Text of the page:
The approach to the concept of internal branding has changed in recent years. At the end of the ’90s, the term “employer branding” emerged, aimed at showing a company’s ability to attract and retain talent. This led many of them to propose an equivalence with respect to what they were already doing abroad (Consumer Branding). To do this, it was necessary to develop Employer Value Proposition (EVP), which in many cases, in addition to achieving certain professional and personal benefits, focused on achieving maximum consistency between external and internal communication of the Company.

But times have changed. The internet and social media have given people the power over brands. And people today believe their peers more than brands or companies. The problem lies in the fact that most organizations are far from having built true engagement with their employees, who are the first to experience the brand, as evidenced by various studies. This is a real problem of value leakage. And if so, what is the brand image they may be projecting abroad?

Customer, employee and company

In a world that demands transparency from all angles, companies should no longer think that it is enough to align employment and employee communication with consumer communication to build a good employer brand. The starting point is the correct transmission of values and organizational culture. And this leads to the revision of the EVP concept itself.

In most cases, the parallelism between the customer and the employer cannot be taken as something rigid. Let’s think that the relationship with a customer – who perhaps spends 1 hour a month in our store – is radically different from that of an employee – who is in the same store 175 times more.

It’s not about conveying the brand identity, it’s about how to make people live according to each need.

The Employer Value Proposition should focus on the Company, not the employee. Values are an indissoluble part of the Organization’s DNA, they help to identify its purpose and are the lever on which to build the behaviors of the entire team. For this reason, the focus of EVP is based on the corporate essence and, once identified, it must be directed towards employees. This implies that it is necessary to achieve commitment from the highest management levels so that it is something shared by the rest of the staff. Transparent leadership will make it easier for employees to understand that purpose, which also facilitates their integration and training, and will translate into loyalty to the Company and, ultimately, to the brand. The EVP represents the why of the relationship between the two. However, the reality shows that the disconnect between what mission, vision, and values statements say and what employees say they experience is generally alarming.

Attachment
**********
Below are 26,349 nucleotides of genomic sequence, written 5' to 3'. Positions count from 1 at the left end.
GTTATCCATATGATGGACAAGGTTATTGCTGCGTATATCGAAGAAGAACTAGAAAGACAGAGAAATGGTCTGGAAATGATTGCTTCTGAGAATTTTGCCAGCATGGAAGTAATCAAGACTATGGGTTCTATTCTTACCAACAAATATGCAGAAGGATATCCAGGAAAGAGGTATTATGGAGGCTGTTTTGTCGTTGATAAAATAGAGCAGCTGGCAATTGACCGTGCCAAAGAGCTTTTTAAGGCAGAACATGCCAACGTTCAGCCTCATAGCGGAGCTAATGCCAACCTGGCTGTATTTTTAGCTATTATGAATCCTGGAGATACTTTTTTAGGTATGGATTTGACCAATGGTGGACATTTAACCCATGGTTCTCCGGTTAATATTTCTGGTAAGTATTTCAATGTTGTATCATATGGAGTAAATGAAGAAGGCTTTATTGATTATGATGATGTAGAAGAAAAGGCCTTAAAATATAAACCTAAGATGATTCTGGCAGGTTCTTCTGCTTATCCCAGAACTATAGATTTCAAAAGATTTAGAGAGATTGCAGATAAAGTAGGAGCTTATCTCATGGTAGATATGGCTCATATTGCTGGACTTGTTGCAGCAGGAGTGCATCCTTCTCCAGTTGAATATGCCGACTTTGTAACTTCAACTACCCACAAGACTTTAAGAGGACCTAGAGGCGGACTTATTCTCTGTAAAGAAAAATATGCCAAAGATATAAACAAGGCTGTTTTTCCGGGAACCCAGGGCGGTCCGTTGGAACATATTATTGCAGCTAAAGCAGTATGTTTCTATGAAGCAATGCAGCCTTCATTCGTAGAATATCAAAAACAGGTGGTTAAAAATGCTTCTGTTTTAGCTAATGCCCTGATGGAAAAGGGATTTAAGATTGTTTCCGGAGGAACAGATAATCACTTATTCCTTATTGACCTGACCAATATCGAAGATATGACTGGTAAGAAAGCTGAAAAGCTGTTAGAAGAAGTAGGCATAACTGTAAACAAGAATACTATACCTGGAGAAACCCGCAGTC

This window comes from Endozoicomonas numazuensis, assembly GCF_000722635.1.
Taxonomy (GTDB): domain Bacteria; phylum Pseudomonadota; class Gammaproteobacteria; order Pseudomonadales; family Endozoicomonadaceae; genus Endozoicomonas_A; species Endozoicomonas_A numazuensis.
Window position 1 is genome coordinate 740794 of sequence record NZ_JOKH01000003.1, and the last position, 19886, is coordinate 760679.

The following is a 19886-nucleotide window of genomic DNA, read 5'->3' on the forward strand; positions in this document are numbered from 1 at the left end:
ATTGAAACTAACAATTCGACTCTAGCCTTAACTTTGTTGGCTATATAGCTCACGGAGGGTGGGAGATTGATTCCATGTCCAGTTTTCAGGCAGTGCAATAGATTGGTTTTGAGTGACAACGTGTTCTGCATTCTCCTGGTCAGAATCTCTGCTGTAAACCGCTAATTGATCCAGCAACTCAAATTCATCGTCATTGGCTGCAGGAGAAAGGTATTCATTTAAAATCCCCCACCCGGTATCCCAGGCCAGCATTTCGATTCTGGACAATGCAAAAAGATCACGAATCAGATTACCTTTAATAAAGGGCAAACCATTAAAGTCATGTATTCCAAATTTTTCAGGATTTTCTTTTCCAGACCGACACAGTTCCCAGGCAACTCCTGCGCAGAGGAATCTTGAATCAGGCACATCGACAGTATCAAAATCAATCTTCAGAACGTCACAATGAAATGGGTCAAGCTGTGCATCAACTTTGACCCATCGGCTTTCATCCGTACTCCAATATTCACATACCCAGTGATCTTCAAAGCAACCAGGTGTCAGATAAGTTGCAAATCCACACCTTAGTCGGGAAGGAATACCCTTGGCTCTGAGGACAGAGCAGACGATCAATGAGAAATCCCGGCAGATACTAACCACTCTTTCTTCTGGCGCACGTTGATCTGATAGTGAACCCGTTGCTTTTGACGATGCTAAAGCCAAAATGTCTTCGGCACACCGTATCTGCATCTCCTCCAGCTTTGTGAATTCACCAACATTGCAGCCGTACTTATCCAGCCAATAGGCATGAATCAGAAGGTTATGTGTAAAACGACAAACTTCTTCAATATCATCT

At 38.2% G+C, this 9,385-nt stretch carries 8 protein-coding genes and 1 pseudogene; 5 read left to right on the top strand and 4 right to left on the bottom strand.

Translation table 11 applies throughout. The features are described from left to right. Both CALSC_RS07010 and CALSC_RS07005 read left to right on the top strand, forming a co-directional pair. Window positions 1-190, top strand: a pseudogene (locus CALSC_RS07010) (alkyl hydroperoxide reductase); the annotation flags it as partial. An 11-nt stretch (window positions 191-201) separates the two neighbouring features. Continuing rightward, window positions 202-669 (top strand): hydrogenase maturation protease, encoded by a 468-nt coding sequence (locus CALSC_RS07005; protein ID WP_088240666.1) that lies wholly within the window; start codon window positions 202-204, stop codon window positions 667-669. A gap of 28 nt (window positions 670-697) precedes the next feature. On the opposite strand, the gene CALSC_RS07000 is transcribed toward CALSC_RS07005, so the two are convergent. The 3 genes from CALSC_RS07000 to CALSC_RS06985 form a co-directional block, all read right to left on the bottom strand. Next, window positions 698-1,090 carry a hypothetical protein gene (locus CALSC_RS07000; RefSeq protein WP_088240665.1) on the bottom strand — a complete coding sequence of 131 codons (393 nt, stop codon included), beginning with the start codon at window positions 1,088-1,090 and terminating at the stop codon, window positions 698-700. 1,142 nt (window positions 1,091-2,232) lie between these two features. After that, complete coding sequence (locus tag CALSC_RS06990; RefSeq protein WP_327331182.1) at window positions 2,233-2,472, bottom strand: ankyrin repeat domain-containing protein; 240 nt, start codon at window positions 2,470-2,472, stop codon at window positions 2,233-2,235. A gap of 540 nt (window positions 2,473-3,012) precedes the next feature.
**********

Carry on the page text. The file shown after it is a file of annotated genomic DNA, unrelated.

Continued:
This leads directly to the need to periodically review the brand strategy. Business circumstances change, so do markets, and with it the brand strategy itself must evolve. On many occasions it is built exclusively towards the outside, because the business strategy itself also has this projection. But at present, it is necessary to start from a dual vision capable of protecting the aforementioned but also of understanding how it can be transferred inwards.

EVP-Brand Focused

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When was the last time you reviewed your corporate values?

Corporate values speak of shared attitudes and beliefs. And if companies evolve, they must also evolve their values, without rejecting their past but open to a future that can make the brand stronger. This requires an open mind capable of understanding that it is necessary to break down the silos in which Organizations traditionally settle and bet on a model that generates true identification. It will be responsible for facilitating the action and making employees feel proud to share the beliefs of the Organization, recommending its products and services, as well as the Organization itself.

To bring values to life and transform them into shared beliefs, it is essential to work on a clear purpose that identifies where they are within the Company, which will allow them to be modulated in all directions. EVP takes a holistic view of the relationships between people, where they work, and the environment around them.

The role of marketing and communication

While employees have long “belonged” to the HR department, internal brand building involves crossing those boundaries by seeking synergies between HR, Marketing and Communication.

Social media has propelled the construction of a company’s reputation and, as with customer experience, employee experience is a perfect catalyst. Person-to-person communication emerges as a great opportunity to build engagement in two directions. The appliance brand Balay is a great example of this. Highlighting employee satisfaction in external communication undeniably affects how the brand is perceived, both for customers and for workers (present and future). When well worked, PVD culminates in a primary focus which is
happiness
.

This is the perfect terrain for Marketing to take advantage of the second main asset of Companies: talent. The first is branding. Also for Communication to acquire a more strategic role by incorporating the management of intangibles and helping to inter-relate beliefs and actions. Of course, the integrating element of this trinomial will always lie in the vision of the CEO.

To conclude, just reflect on a phrase by Stephen R. Covey, an authority on leadership, “Treat your employees exactly as you would like them to treat your customers.”

 

Carlos Puig Falcó

President of Branward®

Photos: Shutterstock